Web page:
Rational self maintenance

People shower a lot. On average, every day. Scientists seem to think that the amount we need to shower is more like once or twice a week. I’m on the scientific end of the spectrum in winter, and more average in summer when it’s disgustingly hot here. My main problem with showers in winter is that eventually you have to get out of them.

So apparently daily showers are yet another thing we were convinced to do by advertisers, in order to sell more product. Not quite as stupid as douching with Lysol or pouring Listerine on your head, but still not anything like as useful as we believe.

I’m a very evidence-driven person. When I moved to the USA and discovered toothpaste brands were different, I read Consumer Reports to find out what they had found was most effective, bought that, and learned to like it. A year or two ago I heard there were some better options, so I read more reviews and started buying a different toothpaste. And yes, toothpaste is worth using — though mostly because of the fluoride. Actual differences in cleaning between pastes are pretty minimal, and most of the add-on features (whitening! breath strips! advanced!) are useless or purely cosmetic.

Fancy electric toothbrushes, on the other hand, are a pretty clear win. As with the pastes, though, most of the add-on features they try to upsell you are useless, so just buy the cheapest one.

So when I see a new product claim, I tend to be pretty skeptical. A few weeks back I was at the drugstore looking for some glucosamine/chondroitin tablets that weren’t the size of horse tranquilizers, because I was having to crush up the ones I had bought the last time, and they taste disgusting. My particular problem is my knees — generally one of them will flare up for no readily apparent reason, and be painful for some months.

I saw new tablets that claimed to be good for joint health. They contain “UC-II®” collagen. Thanks to the wonders of today’s smartphone technology, I could do a quick Google search on the spot, and I found a paper suggesting that UC-II is at least somewhat effective against arthritis pain. So I decided to try them. They worked! Much more effective than glucosamine/chondroitin, and they’re tiny.

This made me think (not for the first time) that what would be really useful would be a web site called “Bullshit or not?” where you could enter a product claim and get a quick summary of whether that claim is true, complete bullshit, undetermined, plausible but with weak evidence, and so on — followed by links to relevant studies. A kind of Snopes, but specifically for consumer products. If anyone knows of such a site, I’d be interested to hear about it. Obviously there are sites like RationalWiki, but they lack a good enough search engine and strong consumer focus. Consumer Reports often answer the questions, but the info is usually buried in articles about how to buy a category of product.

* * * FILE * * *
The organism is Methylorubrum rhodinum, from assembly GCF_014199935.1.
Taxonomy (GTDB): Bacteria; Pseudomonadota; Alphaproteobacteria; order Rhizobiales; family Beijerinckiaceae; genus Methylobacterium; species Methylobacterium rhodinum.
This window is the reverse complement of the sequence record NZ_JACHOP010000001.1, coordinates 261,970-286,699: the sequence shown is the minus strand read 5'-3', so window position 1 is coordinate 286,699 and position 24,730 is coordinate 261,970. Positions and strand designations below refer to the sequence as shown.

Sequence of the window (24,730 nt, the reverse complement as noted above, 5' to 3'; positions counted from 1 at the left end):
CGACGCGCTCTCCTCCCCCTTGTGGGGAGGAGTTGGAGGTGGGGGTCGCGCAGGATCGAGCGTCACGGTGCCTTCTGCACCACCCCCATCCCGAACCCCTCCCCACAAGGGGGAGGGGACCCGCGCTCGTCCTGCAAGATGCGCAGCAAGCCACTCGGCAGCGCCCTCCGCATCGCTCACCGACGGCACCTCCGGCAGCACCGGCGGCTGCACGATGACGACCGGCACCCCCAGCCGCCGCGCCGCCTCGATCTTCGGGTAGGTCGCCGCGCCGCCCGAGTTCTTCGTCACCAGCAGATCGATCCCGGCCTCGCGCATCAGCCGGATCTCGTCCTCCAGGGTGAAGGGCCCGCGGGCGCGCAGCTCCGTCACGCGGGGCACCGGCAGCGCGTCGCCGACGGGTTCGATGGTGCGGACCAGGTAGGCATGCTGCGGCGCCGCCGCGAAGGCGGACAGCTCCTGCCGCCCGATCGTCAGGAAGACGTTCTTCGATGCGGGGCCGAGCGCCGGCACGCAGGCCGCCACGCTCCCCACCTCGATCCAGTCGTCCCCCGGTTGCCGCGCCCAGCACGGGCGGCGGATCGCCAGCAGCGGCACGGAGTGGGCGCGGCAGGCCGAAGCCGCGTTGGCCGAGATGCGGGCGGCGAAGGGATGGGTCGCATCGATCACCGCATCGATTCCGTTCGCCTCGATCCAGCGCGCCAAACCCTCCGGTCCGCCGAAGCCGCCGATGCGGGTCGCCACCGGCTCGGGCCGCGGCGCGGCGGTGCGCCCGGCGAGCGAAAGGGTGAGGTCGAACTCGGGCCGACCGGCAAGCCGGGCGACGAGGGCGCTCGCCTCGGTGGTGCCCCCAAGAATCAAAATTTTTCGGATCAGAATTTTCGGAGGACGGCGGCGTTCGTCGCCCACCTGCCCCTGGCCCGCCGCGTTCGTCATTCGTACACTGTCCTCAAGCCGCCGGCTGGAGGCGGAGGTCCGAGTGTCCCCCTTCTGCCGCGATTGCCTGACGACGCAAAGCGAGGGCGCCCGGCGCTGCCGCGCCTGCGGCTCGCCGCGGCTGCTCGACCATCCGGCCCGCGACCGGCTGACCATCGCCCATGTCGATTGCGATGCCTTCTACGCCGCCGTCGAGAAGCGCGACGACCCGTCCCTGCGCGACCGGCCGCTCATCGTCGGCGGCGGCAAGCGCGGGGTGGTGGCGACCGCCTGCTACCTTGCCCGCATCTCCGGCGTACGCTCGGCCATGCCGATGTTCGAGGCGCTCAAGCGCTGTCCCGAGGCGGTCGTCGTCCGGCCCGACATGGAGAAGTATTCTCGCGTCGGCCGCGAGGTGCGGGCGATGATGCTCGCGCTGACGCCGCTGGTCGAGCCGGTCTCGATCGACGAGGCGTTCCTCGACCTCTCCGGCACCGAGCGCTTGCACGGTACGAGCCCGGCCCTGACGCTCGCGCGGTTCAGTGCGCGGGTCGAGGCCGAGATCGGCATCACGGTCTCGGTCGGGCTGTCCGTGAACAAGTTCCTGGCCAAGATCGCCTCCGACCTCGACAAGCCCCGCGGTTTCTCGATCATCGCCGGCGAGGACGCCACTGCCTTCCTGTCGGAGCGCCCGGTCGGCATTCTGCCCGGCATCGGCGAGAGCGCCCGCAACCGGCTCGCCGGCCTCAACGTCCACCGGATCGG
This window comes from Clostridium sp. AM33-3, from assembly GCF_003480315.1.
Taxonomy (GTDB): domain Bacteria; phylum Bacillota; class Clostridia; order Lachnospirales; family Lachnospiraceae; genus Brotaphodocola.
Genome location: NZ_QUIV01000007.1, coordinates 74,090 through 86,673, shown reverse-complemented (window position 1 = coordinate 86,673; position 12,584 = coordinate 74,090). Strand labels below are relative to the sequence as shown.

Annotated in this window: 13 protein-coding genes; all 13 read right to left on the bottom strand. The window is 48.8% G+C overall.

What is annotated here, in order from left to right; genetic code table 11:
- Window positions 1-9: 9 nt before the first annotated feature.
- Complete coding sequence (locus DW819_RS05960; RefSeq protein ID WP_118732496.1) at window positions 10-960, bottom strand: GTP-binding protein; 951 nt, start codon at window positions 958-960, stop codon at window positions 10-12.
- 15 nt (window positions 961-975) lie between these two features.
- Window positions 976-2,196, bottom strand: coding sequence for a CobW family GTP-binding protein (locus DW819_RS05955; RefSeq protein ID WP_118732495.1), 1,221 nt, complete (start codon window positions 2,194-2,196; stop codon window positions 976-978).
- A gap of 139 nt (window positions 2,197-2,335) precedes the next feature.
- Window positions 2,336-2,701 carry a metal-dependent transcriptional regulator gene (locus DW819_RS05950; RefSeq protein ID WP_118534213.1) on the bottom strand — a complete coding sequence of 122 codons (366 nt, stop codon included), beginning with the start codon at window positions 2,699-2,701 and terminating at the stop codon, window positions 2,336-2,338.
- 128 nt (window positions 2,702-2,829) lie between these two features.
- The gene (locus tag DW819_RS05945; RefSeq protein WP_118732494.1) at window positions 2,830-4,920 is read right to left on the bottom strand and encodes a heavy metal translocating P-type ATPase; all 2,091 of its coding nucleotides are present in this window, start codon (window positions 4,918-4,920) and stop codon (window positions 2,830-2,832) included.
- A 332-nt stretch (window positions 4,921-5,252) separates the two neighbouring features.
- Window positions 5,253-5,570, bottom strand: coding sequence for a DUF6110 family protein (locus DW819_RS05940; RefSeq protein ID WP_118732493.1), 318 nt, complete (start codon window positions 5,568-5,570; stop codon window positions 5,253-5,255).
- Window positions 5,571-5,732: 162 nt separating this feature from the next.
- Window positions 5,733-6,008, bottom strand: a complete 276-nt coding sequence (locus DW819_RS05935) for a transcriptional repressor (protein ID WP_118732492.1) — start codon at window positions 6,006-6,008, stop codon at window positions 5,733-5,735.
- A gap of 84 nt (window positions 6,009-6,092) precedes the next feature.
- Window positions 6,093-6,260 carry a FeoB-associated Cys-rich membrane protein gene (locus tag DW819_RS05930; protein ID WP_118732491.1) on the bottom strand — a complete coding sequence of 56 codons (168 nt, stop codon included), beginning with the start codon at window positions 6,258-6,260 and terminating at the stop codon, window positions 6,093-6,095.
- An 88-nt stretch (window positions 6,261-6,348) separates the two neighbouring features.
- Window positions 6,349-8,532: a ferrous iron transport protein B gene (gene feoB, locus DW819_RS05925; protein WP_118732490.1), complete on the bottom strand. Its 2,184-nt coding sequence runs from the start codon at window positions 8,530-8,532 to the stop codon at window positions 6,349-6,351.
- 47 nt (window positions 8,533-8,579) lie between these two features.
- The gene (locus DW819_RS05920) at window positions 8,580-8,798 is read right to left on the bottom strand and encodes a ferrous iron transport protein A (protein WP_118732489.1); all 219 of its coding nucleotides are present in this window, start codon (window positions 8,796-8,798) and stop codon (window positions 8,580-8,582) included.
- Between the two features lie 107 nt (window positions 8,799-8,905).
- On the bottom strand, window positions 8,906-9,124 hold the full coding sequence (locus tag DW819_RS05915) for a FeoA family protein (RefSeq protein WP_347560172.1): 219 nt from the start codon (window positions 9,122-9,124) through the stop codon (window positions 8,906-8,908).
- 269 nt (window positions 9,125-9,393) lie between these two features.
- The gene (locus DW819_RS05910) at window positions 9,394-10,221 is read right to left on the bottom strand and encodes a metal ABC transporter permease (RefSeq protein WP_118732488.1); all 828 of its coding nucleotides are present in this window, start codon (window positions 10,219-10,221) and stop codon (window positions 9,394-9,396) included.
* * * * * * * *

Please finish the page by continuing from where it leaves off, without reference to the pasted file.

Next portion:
3 thoughts on “Rational self maintenance

  1. I’ve been using UC-II in conjunction with tumeric for years because it definitely helps my arthritic knees. I am in my 60s and still play basketball 3-4 times a week. Recently the maker of the UC-II/tumeric supplement I use added boron to their capsule, claiming there is evidence for its effectiveness. The product is called Joint Renewal by Newport Natural Health. https://store.newportnaturalhealth.com/030955081243_PARENT.html

    My favorite “bullshit or not” site for supplements is http://www.informationisbeautiful.net/visualizations/snake-oil-supplements/ . It would indeed be useful to have a site that covered all kinds of products.

  2. It’s a good idea, albeit with a couple problems (not to say dealbreakers, just things to consider):
    1) the business model for this would be hard to work out (Consumer Reports uses subscription only, I think)
    2) given #1, the temptation to do open-source/all volunteer would be great, and that would be pretty easy for any dedicated corporation to game (Wikipedia has had to fight this battle a lot, I’m told).
    3) in some cases (esp. diet), even the best science on the topic changes a lot, sometimes doing a full 180 in a decade (e.g. peanuts in baby food ok?)

    None of which means it couldn’t/shouldn’t be done, of course

  3. So, in Germany there is the publicly funded yet independent Stiftung Warentest (https://www.test.de/; https://en.wikipedia.org/wiki/Stiftung_Warentest) and the commercial version competing with them, called Ökotest (https://www.oekotest.de). They are not as comprehensive as you wish, which I suppose is a capacity problem, particularly if you want to get things legally tight. But what’s available there (best access through buying individual articles/tests on the website) are tests of the major products of any consumer products and services (test.de have a service branch called Finanztest). As Germany is (unlike in many other areas) among the leaders in consumer protection (“Verbraucherschutz”) these might be the closest of what you want to get. If you drop me an email I can send you an exemplary PDF.

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